Sol Weiss

I can tell you we had those polls. Uh, the other thing about what I do for young lawyers, I love what I do. I like that I can change the world. And that’s what litigation does. If there’s some bad practices and you force a trial or you, you force a defendant to rethink what they do, you make the world a safer place.

Chris Dreyer

Absolutely. And there’s not many careers that, that, that can do that and have that big of an impact and that, that domino type effect.

Sol Weiss

Correct. And you also get to meet a lot of great people over the years. Some very interesting people on both sides of the aisle.

Chris Dreyer

So, let let’s talk about today. Let’s talk about the firm. So how, how are you positioning the firm for growth today? You know, you, you’ve had these amazing cases. You’ve utilized the PR company very successfully to kind of change perception and to make, make these changes in the landscape and, uh, to really impact positive, good and, and, and lives. So how are you positioning the firm for growth today?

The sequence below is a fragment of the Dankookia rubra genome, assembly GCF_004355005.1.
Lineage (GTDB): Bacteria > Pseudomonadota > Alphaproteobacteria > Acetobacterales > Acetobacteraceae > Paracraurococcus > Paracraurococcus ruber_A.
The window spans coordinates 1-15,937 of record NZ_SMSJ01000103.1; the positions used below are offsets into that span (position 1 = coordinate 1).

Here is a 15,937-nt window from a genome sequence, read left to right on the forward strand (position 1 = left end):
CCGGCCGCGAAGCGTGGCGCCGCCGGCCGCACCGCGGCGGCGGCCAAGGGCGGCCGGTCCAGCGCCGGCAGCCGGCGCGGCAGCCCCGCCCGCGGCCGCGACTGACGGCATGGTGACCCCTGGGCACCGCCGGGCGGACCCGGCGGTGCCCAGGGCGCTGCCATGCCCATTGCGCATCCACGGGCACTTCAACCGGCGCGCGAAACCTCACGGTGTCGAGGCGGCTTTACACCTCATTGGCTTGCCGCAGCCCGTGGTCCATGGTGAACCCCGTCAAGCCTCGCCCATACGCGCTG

Sol Weiss

I like to train young lawyers and we’d like to grow with, from within. And we give our lawyers a lot of experience and the culture in the firm is such that lawyers want to do a good job. We’re very vigilant in making sure that we keep our clients well aware of what’s going on in every stage of their case. And we’re all over the country on a lot of different cases.

Chris Dreyer